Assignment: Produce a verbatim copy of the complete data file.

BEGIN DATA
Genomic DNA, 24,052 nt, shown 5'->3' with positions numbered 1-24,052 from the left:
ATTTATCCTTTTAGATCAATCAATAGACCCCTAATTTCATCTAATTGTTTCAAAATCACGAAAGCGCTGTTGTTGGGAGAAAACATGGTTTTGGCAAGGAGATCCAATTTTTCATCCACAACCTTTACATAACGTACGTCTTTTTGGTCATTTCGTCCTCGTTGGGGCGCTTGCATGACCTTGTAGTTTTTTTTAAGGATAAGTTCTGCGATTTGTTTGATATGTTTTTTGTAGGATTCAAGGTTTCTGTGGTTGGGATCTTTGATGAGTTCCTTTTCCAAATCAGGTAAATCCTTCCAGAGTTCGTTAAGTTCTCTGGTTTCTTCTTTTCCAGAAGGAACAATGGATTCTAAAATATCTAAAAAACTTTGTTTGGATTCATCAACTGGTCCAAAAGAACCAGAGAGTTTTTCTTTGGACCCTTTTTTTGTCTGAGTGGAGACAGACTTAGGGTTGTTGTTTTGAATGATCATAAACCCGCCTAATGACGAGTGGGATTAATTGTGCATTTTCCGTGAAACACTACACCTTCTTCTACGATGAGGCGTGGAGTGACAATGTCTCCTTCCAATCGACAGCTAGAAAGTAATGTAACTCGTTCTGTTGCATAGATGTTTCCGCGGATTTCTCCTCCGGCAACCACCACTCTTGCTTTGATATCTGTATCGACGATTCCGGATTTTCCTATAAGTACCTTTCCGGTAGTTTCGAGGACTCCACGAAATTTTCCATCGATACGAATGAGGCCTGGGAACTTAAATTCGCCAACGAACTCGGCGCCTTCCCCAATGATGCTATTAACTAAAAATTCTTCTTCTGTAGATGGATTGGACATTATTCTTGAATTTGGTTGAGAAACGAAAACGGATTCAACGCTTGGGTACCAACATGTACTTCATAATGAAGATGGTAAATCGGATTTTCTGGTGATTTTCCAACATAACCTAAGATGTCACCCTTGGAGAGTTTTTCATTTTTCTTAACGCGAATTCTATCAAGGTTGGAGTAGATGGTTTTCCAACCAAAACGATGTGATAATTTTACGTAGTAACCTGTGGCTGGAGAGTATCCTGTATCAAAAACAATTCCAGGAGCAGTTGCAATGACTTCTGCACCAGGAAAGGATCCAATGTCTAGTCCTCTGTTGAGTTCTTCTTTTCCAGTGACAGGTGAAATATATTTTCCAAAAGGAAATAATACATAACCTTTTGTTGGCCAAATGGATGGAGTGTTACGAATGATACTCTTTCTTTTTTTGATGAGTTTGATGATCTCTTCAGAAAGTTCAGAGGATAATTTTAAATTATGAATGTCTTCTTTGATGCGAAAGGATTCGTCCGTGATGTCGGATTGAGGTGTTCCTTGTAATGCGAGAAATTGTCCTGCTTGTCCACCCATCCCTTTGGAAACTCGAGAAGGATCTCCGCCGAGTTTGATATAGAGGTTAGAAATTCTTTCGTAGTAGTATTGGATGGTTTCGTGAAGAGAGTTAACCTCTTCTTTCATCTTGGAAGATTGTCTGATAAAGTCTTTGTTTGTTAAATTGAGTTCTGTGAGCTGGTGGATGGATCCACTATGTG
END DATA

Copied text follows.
Genomic DNA, 24,052 nt, shown 5'->3' with positions numbered 1-24,052 from the left:
ATTTATCCTTTTAGATCAATCAATAGACCCCTAATTTCATCTAATTGTTTCAAAATCACGAAAGCGCTGTTGTTGGGAGAAAACATGGTTTTGGCAAGGAGATCCAATTTTTCATCCACAACCTTTACATAACGTACGTCTTTTTGGTCATTTCGTCCTCGTTGGGGCGCTTGCATGACCTTGTAGTTTTTTTTAAGGATAAGTTCTGCGATTTGTTTGATATGTTTTTTGTAGGATTCAAGGTTTCTGTGGTTGGGATCTTTGATGAGTTCCTTTTCCAAATCAGGTAAATCCTTCCAGAGTTCGTTAAGTTCTCTGGTTTCTTCTTTTCCAGAAGGAACAATGGATTCTAAAATATCTAAAAAACTTTGTTTGGATTCATCAACTGGTCCAAAAGAACCAGAGAGTTTTTCTTTGGACCCTTTTTTTGTCTGAGTGGAGACAGACTTAGGGTTGTTGTTTTGAATGATCATAAACCCGCCTAATGACGAGTGGGATTAATTGTGCATTTTCCGTGAAACACTACACCTTCTTCTACGATGAGGCGTGGAGTGACAATGTCTCCTTCCAATCGACAGCTAGAAAGTAATGTAACTCGTTCTGTTGCATAGATGTTTCCGCGGATTTCTCCTCCGGCAACCACCACTCTTGCTTTGATATCTGTATCGACGATTCCGGATTTTCCTATAAGTACCTTTCCGGTAGTTTCGAGGACTCCACGAAATTTTCCATCGATACGAATGAGGCCTGGGAACTTAAATTCGCCAACGAACTCGGCGCCTTCCCCAATGATGCTATTAACTAAAAATTCTTCTTCTGTAGATGGATTGGACATTATTCTTGAATTTGGTTGAGAAACGAAAACGGATTCAACGCTTGGGTACCAACATGTACTTCATAATGAAGATGGTAAATCGGATTTTCTGGTGATTTTCCAACATAACCTAAGATGTCACCCTTGGAGAGTTTTTCATTTTTCTTAACGCGAATTCTATCAAGGTTGGAGTAGATGGTTTTCCAACCAAAACGATGTGATAATTTTACGTAGTAACCTGTGGCTGGAGAGTATCCTGTATCAAAAACAATTCCAGGAGCAGTTGCAATGACTTCTGCACCAGGAAAGGATCCAATGTCTAGTCCTCTGTTGAGTTCTTCTTTTCCAGTGACAGGTGAAATATATTTTCCAAAAGGAAATAATACATAACCTTTTGTTGGCCAAATGGATGGAGTGTTACGAATGATACTCTTTCTTTTTTTGATGAGTTTGATGATCTCTTCAGAAAGTTCAGAGGATAATTTTAAATTATGAATGTCTTCTTTGATGCGAAAGGATTCGTCCGTGATGTCGGATTGAGGTGTTCCTTGTAATGCGAGAAATTGTCCTGCTTGTCCACCCATCCCTTTGGAAACTCGAGAAGGATCTCCGCCGAGTTTGATATAGAGGTTAGAAATTCTTTCGTAGTAGTATTGGATGGTTTCGTGAAGAGAGTTAACCTCTTCTTTCATCTTGGAAGATTGTCTGATAAAGTCTTTGTTTGTTAAATTGAGTTCTGTGAGCTGGTGGATGGATCCACTATGTG